EVERY SERVICE IS a structure of acts and words through which we receive a sacrament, or repent, or supplicate, or adore. And it enables us to do these things best—if you like it, it "works" best—when, through long familiarity, we don't have to think about it. As long as you notice, and have to count, the steps, you are not yet dancing but only learning to dance. A good shoe is a shoe you don't notice. Good reading becomes possible when you need not consciously think about eyes, or light, or print, or spelling. The perfect church service would be the one we were almost unaware of; our attention would have been on God.

But every novelty prevents this. It fixes our attention on the service itself; and thinking about worship is a different thing from worshiping. ....

A still worse thing may happen. Novelty may fix our attention not even on the service but on the celebrant. You know what I mean. Try as one may to exclude it, the question "What on earth is he up to now?" will intrude. It lays one's devotion waste. There is really some excuse for the man who said, "I wish they'd remember that the charge to Peter was Feed my sheep; not Try experiments on my rats, or even Teach my performing dogs new tricks."

Thus my whole liturgiological position really boils down to an entreaty for permanence and uniformity. I can make do with almost any kind of service whatever, if only it will stay put. But if each form is snatched away just when I am beginning to feel at home in it, then I can never make any progress in the art of worship. ....
C.S. Lewis, Letters to Malcolm: Chiefly on Prayer (1964).

Monday, October 4, 2021


More from Jeremy Taylor (1613–1667) on "Means of hope and remedies against despair":
Gather together into your spirit, and its treasure-house the memory, not only all the promises of God, but also the remembrances of experience, and the former senses of the divine favours, that from thence you may argue from times past to the present, and enlarge to the future and to greater blessings. For although the conjectures and expectations of hope are not like the conclusions of faith, yet they are a helmet against the scorchings of despair in temporal things, and an anchor of the soul sure and steadfast, against the fluctuations of the spirit in matters of the soul. St. Bernard reduces to these three the instruments of all our hopes : First, the charity of God adopting us; secondly, the truth of His promises; thirdly, the power of His performance. This was St. Paul's instrument: 'Experience begets hope, and hope maketh not ashamed'.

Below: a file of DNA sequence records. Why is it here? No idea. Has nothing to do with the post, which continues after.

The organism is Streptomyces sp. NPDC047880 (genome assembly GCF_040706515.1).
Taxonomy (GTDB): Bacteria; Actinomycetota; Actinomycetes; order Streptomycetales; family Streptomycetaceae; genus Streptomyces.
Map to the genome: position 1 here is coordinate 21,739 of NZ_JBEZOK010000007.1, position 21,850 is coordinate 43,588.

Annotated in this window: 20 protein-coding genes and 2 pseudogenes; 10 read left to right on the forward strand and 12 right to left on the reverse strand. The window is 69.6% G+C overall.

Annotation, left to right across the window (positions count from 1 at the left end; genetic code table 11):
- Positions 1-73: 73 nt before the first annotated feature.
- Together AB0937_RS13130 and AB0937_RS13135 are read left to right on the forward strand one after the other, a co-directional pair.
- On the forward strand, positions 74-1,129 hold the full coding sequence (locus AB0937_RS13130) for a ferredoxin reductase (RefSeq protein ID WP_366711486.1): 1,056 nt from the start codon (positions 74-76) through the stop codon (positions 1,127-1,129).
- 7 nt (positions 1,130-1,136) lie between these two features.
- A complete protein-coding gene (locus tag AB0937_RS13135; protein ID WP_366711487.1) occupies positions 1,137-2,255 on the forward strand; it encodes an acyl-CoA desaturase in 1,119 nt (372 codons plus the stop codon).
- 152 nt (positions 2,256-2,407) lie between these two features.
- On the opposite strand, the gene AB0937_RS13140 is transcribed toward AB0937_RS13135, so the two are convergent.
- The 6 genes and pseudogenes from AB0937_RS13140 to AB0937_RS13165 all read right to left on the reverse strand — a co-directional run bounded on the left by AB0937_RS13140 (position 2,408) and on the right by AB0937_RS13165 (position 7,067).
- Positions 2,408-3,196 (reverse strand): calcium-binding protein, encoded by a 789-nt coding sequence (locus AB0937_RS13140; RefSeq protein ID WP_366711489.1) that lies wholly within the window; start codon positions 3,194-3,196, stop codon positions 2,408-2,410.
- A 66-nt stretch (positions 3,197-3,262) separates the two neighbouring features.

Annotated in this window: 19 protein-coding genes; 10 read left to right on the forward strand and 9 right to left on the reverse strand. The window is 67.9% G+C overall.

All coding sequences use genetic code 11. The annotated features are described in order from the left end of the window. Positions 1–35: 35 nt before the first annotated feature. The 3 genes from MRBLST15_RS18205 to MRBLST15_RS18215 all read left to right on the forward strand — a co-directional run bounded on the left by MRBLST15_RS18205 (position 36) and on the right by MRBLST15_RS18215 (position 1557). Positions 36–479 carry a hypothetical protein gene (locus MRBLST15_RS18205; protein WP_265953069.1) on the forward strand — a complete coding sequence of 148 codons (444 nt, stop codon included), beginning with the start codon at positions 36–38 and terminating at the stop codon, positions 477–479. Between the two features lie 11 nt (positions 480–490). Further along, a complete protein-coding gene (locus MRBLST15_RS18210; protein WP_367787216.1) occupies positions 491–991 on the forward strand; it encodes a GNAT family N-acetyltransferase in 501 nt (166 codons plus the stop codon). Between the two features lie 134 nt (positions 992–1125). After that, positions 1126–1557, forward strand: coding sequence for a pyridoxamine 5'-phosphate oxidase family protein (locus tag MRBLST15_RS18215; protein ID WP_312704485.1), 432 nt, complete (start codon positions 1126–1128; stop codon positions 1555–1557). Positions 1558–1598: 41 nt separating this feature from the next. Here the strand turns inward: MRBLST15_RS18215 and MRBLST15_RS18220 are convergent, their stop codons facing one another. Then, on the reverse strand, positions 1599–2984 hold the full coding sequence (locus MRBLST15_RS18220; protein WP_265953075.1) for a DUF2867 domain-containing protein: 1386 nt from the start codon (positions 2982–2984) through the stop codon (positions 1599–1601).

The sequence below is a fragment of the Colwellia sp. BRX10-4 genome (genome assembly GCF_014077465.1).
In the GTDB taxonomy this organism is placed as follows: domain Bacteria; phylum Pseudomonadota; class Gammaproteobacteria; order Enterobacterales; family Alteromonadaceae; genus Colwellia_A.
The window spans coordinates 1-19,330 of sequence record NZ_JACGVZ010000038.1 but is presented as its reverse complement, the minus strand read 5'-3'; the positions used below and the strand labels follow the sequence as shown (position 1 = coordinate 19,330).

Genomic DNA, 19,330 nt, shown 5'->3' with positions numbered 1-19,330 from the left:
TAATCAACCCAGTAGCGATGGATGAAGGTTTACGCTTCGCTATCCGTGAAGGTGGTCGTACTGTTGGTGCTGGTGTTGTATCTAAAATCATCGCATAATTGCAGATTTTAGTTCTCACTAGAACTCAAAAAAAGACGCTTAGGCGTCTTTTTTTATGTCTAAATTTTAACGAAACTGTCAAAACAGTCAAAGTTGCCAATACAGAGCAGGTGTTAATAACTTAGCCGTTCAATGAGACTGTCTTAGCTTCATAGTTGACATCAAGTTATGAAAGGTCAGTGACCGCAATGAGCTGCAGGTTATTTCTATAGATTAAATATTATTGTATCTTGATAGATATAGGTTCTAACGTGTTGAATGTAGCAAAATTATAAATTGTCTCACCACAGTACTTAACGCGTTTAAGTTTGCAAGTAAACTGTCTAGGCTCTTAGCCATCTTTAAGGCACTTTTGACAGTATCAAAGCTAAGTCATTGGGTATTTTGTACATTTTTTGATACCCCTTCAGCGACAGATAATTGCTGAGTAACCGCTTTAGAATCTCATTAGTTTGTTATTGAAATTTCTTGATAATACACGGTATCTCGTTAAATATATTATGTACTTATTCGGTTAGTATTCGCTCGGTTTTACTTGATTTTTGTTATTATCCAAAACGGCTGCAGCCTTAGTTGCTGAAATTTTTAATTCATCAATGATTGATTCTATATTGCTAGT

He offers "A Prayer for a contented spirit":
O Almighty God, Father and Lord of all the creatures, by secret and undiscernible ways bringing good out of evil; give me wisdom from above; teach me to be content in all changes of person and condition, to be temperate in prosperity, and in adversity to be meek, patient, and resigned; and to look through the cloud, in the meantime doing my duty with an unwearied diligence, and an undisturbed resolution, laying up my hopes in heaven and the rewards of holy living, and being strengthened with the spirit of the inner man, through Jesus Christ our Lord. Amen.
Jeremy Taylor, The Rule and Exercises of Holy Living, 1650.

Sunday, October 3, 2021

"Sufficient to the day..."

Jeremy Taylor (1613–1667):
Enjoy the present, whatsoever it be, and be not solicitous for the future; for if you take your foot from the present standing, and thrust it forward towards to-morrow's event, you are in a restless condition: it is like refusing to quench your present thirst by fearing you shall want drink the next day. If it be well today, it is madness to make the present miserable by fearing it may be ill tomorrow. Let your trouble tarry till its own day comes. Enjoy the blessings of this day, if God sends them, and the evils of it bear patiently and sweetly; for this day is only ours; we are dead to yesterday, and we are not yet born to the morrow. He therefore that enjoys the present if it be good, enjoys as much as is possible. 'Sufficient to the day' (said Christ) 'is the evil thereof': sufficient, but not intolerable. Miserable is he who thrusts his passions forwards, towards future events, and suffers all that he may enjoy to be lost, thinking nothing fit to be enjoyed but that which is not or cannot be had.
Jeremy Taylor, The Rule and Exercises of Holy Living, 1650.